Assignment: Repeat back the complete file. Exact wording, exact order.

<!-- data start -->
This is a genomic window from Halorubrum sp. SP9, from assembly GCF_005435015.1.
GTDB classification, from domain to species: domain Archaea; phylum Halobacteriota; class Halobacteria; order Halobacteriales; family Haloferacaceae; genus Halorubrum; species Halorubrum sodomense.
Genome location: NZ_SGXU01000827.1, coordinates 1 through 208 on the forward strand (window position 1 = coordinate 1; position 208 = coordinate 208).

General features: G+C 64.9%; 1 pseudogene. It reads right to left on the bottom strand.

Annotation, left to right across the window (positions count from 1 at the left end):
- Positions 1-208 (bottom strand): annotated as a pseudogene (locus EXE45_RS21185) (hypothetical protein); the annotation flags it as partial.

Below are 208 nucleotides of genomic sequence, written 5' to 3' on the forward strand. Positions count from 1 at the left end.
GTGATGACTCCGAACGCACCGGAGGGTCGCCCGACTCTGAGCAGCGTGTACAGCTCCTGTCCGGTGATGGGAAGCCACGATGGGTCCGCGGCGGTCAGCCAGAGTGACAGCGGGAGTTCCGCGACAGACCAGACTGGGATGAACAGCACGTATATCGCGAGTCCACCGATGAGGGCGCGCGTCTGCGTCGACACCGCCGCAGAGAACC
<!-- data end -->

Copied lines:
This is a genomic window from Halorubrum sp. SP9, from assembly GCF_005435015.1.
GTDB classification, from domain to species: domain Archaea; phylum Halobacteriota; class Halobacteria; order Halobacteriales; family Haloferacaceae; genus Halorubrum; species Halorubrum sodomense.
Genome location: NZ_SGXU01000827.1, coordinates 1 through 208 on the forward strand (window position 1 = coordinate 1; position 208 = coordinate 208).

General features: G+C 64.9%; 1 pseudogene. It reads right to left on the bottom strand.

Annotation, left to right across the window (positions count from 1 at the left end):
- Positions 1-208 (bottom strand): annotated as a pseudogene (locus EXE45_RS21185) (hypothetical protein); the annotation flags it as partial.

Below are 208 nucleotides of genomic sequence, written 5' to 3' on the forward strand. Positions count from 1 at the left end.
GTGATGACTCCGAACGCACCGGAGGGTCGCCCGACTCTGAGCAGCGTGTACAGCTCCTGTCCGGTGATGGGAAGCCACGATGGGTCCGCGGCGGTCAGCCAGAGTGACAGCGGGAGTTCCGCGACAGACCAGACTGGGATGAACAGCACGTATATCGCGAGTCCACCGATGAGGGCGCGCGTCTGCGTCGACACCGCCGCAGAGAACC